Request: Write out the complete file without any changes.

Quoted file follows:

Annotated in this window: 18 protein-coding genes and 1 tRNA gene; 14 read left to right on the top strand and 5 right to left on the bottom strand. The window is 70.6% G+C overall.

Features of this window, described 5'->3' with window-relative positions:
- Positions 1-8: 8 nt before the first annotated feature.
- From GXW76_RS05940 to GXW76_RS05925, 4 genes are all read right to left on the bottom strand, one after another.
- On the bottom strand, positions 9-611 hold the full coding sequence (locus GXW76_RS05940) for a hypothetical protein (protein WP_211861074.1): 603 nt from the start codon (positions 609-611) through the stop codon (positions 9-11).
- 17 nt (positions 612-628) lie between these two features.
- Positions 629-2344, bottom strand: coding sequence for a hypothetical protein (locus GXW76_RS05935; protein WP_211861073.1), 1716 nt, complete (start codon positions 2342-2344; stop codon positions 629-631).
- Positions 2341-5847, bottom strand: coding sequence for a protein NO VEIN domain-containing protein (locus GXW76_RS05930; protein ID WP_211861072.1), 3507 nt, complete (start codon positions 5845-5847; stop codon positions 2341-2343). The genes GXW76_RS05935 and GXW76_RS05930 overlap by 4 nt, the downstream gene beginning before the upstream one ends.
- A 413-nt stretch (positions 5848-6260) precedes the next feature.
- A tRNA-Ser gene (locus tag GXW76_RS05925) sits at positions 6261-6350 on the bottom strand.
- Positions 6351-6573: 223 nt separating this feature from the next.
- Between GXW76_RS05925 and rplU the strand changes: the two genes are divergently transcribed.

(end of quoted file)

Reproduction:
Annotated in this window: 18 protein-coding genes and 1 tRNA gene; 14 read left to right on the top strand and 5 right to left on the bottom strand. The window is 70.6% G+C overall.

Features of this window, described 5'->3' with window-relative positions:
- Positions 1-8: 8 nt before the first annotated feature.
- From GXW76_RS05940 to GXW76_RS05925, 4 genes are all read right to left on the bottom strand, one after another.
- On the bottom strand, positions 9-611 hold the full coding sequence (locus GXW76_RS05940) for a hypothetical protein (protein WP_211861074.1): 603 nt from the start codon (positions 609-611) through the stop codon (positions 9-11).
- 17 nt (positions 612-628) lie between these two features.
- Positions 629-2344, bottom strand: coding sequence for a hypothetical protein (locus GXW76_RS05935; protein WP_211861073.1), 1716 nt, complete (start codon positions 2342-2344; stop codon positions 629-631).
- Positions 2341-5847, bottom strand: coding sequence for a protein NO VEIN domain-containing protein (locus GXW76_RS05930; protein ID WP_211861072.1), 3507 nt, complete (start codon positions 5845-5847; stop codon positions 2341-2343). The genes GXW76_RS05935 and GXW76_RS05930 overlap by 4 nt, the downstream gene beginning before the upstream one ends.
- A 413-nt stretch (positions 5848-6260) precedes the next feature.
- A tRNA-Ser gene (locus tag GXW76_RS05925) sits at positions 6261-6350 on the bottom strand.
- Positions 6351-6573: 223 nt separating this feature from the next.
- Between GXW76_RS05925 and rplU the strand changes: the two genes are divergently transcribed.